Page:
KrisWolfe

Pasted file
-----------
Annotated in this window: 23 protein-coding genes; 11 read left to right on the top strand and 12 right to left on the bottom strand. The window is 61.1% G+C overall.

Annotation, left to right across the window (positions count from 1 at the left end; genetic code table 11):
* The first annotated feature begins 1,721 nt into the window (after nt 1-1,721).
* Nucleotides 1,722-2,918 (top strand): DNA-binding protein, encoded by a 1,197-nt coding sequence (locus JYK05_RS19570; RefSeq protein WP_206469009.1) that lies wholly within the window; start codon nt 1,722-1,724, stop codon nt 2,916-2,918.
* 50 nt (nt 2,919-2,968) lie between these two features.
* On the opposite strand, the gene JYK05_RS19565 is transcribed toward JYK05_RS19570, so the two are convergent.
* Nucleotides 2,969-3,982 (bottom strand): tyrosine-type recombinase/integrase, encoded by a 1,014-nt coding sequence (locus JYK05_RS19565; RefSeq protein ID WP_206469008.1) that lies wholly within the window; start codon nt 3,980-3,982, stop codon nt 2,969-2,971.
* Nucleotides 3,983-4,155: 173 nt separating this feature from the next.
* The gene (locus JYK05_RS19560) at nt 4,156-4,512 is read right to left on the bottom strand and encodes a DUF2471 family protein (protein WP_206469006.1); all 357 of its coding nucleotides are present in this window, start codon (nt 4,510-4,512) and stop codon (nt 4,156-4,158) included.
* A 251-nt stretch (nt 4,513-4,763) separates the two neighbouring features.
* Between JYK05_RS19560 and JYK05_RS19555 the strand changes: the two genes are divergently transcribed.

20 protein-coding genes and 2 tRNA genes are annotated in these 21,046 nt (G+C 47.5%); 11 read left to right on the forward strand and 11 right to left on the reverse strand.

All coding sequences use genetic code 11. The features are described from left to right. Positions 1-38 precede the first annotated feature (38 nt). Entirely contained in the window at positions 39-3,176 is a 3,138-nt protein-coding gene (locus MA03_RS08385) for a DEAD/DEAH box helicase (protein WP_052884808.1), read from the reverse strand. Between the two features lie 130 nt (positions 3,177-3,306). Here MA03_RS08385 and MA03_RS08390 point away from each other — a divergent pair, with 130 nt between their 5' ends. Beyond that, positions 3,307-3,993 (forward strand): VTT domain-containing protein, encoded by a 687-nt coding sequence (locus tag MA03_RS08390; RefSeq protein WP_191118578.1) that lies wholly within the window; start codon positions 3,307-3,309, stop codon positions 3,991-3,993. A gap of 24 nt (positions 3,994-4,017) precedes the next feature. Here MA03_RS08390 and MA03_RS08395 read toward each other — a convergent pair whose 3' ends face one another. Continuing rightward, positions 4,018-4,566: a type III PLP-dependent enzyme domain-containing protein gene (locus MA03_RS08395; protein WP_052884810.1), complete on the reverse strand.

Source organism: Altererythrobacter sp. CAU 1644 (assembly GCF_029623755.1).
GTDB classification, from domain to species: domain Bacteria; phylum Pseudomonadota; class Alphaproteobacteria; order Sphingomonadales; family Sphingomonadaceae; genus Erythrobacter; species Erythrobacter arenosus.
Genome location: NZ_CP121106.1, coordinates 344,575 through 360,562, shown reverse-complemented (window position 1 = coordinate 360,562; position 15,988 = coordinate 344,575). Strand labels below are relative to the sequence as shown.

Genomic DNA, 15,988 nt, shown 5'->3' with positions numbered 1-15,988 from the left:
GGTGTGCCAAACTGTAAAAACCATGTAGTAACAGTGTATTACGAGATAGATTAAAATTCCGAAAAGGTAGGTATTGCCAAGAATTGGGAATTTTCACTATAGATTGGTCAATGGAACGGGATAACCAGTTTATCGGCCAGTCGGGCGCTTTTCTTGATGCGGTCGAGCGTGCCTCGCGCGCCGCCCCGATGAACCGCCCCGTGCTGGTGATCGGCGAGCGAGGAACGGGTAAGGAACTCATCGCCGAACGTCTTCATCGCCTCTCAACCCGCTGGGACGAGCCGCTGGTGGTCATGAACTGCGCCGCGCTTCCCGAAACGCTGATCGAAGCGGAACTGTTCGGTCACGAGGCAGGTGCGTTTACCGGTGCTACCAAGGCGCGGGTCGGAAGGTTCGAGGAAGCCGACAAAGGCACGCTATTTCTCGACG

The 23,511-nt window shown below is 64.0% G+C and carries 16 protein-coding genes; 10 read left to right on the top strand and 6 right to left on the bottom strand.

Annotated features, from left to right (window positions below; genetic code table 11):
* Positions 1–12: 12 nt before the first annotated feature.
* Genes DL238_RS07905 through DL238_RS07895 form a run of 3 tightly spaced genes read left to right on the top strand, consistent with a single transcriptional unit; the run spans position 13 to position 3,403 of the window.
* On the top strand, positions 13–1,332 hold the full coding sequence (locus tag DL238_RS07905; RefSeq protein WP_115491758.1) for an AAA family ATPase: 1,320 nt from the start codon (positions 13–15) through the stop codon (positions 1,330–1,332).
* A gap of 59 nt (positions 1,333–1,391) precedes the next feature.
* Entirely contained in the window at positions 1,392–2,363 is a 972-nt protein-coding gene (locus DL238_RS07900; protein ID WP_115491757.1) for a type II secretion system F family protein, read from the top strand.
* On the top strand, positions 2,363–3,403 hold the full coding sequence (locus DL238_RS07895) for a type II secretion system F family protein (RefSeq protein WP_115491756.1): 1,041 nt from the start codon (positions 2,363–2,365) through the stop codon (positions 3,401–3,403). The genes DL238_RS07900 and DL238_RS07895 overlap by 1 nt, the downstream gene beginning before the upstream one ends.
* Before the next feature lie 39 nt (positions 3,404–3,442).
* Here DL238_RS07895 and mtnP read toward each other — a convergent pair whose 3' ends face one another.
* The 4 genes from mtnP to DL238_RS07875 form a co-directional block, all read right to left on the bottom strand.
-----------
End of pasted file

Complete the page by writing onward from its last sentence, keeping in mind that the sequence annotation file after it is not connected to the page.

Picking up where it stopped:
Markets are done, moving to Service Companies